(1) First have a working SpringBoot application.
Clone the Github repository locally from Jerry's Github:
CD go to the project folder and run the MVN spring-boot:run command
If Tomcat started on port: 5030(HTTP) is displayed on the console, the SpringBoot application is successfully started locally.
Then use the following url can access this SpringBoot application, if everything is normal, http://localhost:5030/commerce/product
You can see Hello World in your browser:
The SpringBoot application listens on port 5030. If you want to change it to another port, go to application.properties.
(2) The next step is to log in to Ali Cloud server and package the SpringBoot into a Docker image.
My Github repository has written a Dockerfile file, Docker image is based on the Dockerfile for production.
The FROM command on the first line specifies that our image will be based on the OpenJDK image.
The VOLUME command on the second line defines a persistent store that points to the TMP folder in the container. The default working directory created by the SpringBoot application for the built-in Tomcat server instance is TMP. Using this command, you can create a temporary directory in the host directory /var/lib/docker where Docker is running, and mount it to TMP inside the container.
This step can be omitted if your SpringBoot application does not perform persistent writes.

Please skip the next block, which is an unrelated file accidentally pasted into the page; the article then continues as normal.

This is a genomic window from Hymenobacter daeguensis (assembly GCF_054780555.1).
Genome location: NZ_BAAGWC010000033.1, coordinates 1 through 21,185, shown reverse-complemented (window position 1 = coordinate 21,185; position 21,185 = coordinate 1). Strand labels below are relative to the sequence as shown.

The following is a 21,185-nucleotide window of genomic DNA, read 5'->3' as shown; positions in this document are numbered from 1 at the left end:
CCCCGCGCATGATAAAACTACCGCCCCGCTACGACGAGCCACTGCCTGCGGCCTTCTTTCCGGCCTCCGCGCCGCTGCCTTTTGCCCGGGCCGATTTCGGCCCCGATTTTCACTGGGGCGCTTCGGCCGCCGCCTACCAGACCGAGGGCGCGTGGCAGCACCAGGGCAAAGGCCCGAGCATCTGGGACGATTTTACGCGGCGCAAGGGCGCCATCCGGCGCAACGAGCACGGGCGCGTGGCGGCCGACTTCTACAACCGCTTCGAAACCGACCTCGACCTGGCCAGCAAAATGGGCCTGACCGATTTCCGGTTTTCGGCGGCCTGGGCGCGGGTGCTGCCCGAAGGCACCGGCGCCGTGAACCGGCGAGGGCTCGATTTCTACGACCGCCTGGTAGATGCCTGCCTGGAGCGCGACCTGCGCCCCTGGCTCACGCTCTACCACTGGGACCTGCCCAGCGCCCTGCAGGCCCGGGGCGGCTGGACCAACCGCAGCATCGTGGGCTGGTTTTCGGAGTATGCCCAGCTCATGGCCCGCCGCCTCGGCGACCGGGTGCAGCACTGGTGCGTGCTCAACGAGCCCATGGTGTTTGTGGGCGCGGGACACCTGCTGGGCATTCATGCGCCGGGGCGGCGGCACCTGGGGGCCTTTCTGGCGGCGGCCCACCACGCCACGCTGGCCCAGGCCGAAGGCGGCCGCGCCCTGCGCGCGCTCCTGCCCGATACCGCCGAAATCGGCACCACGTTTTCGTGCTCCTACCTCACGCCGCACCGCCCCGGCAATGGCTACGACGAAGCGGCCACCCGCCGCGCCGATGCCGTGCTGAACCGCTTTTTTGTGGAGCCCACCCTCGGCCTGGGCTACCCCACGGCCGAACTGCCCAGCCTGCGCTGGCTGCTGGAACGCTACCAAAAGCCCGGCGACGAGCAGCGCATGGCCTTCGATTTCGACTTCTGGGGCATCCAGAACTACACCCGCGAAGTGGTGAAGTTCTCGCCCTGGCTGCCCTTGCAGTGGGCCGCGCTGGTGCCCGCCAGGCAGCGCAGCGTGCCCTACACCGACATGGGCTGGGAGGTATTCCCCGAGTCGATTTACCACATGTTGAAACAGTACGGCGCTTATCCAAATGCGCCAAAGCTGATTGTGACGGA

In line 3, add the jar file from the target folder in the local directory to the container and rename it app.jar.
Line 4: The ENV command sets environment variables. In complex usage scenarios, we might need to start the JVM with various parameters that are passed into the Java command through environment variables set by the ENV command. You can omit setting environment variables in this simple example.
Line 5: ENTRYPOINT, as the name implies, is the starting point at which the container image runs.
Now that we know what this Dockerfile does and the syntax, we use a Docker build to generate an image based on this Dockerfile.
docker build -t jerry/springbootexample:v1 .
The ". "at the end of the command line is not a punctuation mark, but a "." in Linux, which represents the current directory.
After executing the command line above, you can see that the 5 commands defined in Dockerfile are executed in sequence. The first is to download the basic image of openJDK:
Then follow the remaining steps in turn.
If the message "Successfully Built" is displayed, the image is Successfully created.
Using the Docker images command line, you can see this image, which is 136MB in size.
(3) Finally, use the docker run command to execute the image.
The run command takes many arguments, such as running the image interactively:
docker run -it jerry/springbootexample:v1
In this way, the output of the mirror processing the user's request is automatically redirected to the host console.
The -p parameter can realize port mapping. The meaning of the following command line is to map the port monitored by the SpringBoot application in Docker to port 8000 of the host. Thus, when the user accesses the browser, the port used should be the host port 8000.
docker run -p 8000:9000 --name jerrydockerdemo -d jerry/springbootexample:v1
You can use the docker ps command to get the ID of the running image, and then use the docker stop command to stop the running image.
You can also go inside a running container using the command docker exec-it:
sudo docker exec -it 8302db78f838 /bin/sh
TMP created with the VOLUME command when writing Dockerfile. In TMP, data generated in the working directory of its built-in Tomcat instance during SpringBoot execution is found.
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